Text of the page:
and managed; if you specify UNMANAGED at run time, the object is only
       created.  Objects are managed by default.

       You can use child_name to specify resources for the automatically
       created children of a particular control. Names for automatically
       created children are formed by appending Xm_ to the name of the child
       widget.  This name is specified in the documentation for the parent
       widget.

       Unlike the arguments list and the callbacks list, a controls list entry
       that is identical to a previous entry does not supersede the previous
       entry. At run time, each controls list entry causes a child to be
       created when the parent is created. If the same object definition is
       used for multiple children, multiple instances of the child are created
       at run time.  See Appendix B for a list of which widget types can be
       controlled by which other widget types.

       Procedures List Structure

       You can specify multiple procedures for a callback reason in UIL by
       defining a procedures list. Just as with other list types, procedures
       lists can be defined in-line or in a list section and referenced by
       name.

       If you define a reason more than once (for example, when the reason is
       defined both in a referenced procedures list and in the callbacks list
       for the object), previous definitions are overridden by the latest
       definition.  The syntax for a procedures list is as follows:

       LIST
            list_name: PROCEDURES {
                 procedure_name [ ( [ value_expression ]) ];
                 [...] }
            [...]

       When specifying a widget name as a procedure value expression you must
       also specify the type of the widget and a space before the name of the
       widget.

   Object Sections
       An object section consists of the keyword OBJECT followed by a sequence
       of object declarations. It has the following syntax:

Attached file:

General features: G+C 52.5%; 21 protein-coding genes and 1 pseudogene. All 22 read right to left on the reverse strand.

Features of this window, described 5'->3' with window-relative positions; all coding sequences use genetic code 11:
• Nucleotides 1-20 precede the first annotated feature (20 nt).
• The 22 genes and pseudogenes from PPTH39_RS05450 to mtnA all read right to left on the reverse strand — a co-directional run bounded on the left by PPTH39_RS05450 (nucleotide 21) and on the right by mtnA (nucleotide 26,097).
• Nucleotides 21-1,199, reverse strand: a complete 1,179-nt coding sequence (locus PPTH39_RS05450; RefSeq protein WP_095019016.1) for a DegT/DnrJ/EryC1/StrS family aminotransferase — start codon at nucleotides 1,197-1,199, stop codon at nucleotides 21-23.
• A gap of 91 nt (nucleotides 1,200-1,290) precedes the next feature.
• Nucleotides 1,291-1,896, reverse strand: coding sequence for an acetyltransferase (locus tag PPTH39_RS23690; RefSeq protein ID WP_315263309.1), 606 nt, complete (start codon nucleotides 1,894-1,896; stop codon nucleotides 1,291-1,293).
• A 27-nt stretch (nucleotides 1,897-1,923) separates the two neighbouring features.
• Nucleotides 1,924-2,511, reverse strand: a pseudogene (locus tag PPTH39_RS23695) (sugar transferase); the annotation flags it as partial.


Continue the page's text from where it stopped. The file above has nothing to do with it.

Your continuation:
OBJECT object_name:
            [ EXPORTED | PRIVATE | IMPORTED ] object_type
                 [ PROCEDURE creation_function ]
                 [ object_name [ WIDGET | GADGET ] | {list_definitions } ]

       Use an object declaration to define the objects that are to be stored
       in the UID file. You can reference the object name in declarations that
       occur elsewhere in the UIL module in any context where an object name
       can be used (for example, in a controls list, as a symbolic reference
       to a widget ID, or as the tag_value argument for a callback procedure).
       Objects can be forward referenced; that is, you can declare an object
       name after you reference it. All references to an object name must be
       consistent with the type of the object, as specified in the object
       declaration.  You can specify an object as exported, imported, or
       private.

       The object definition can contain a sequence of lists that define the
       arguments, hierarchy, and callbacks for the widget.  You can specify
       only one list of each type for an object.  When you declare a user-
       defined widget, you must include a reference to the widget creation
       function for the user-defined widget.

       Note: Several widgets in the Motif Toolkit actually consist of two
       linked widgets. For example, XmScrolledText and XmScrolledList each
       consist of children XmText and XmList widgets under a XmScrolledWindow
       widget. When such a widget is created, its resources are available to
       both of the underlying widgets. This can occasionally cause problems,
       as when the programmer wants a XmNdestroyCallback routine named to act
       when the widget is destroyed. In this case, the callback resource will
       be available to both sub-widgets, and will cause an error when the
       widget is destroyed. To avoid these problems, the programmer should
       separately create the parent and child widgets, rather than relying on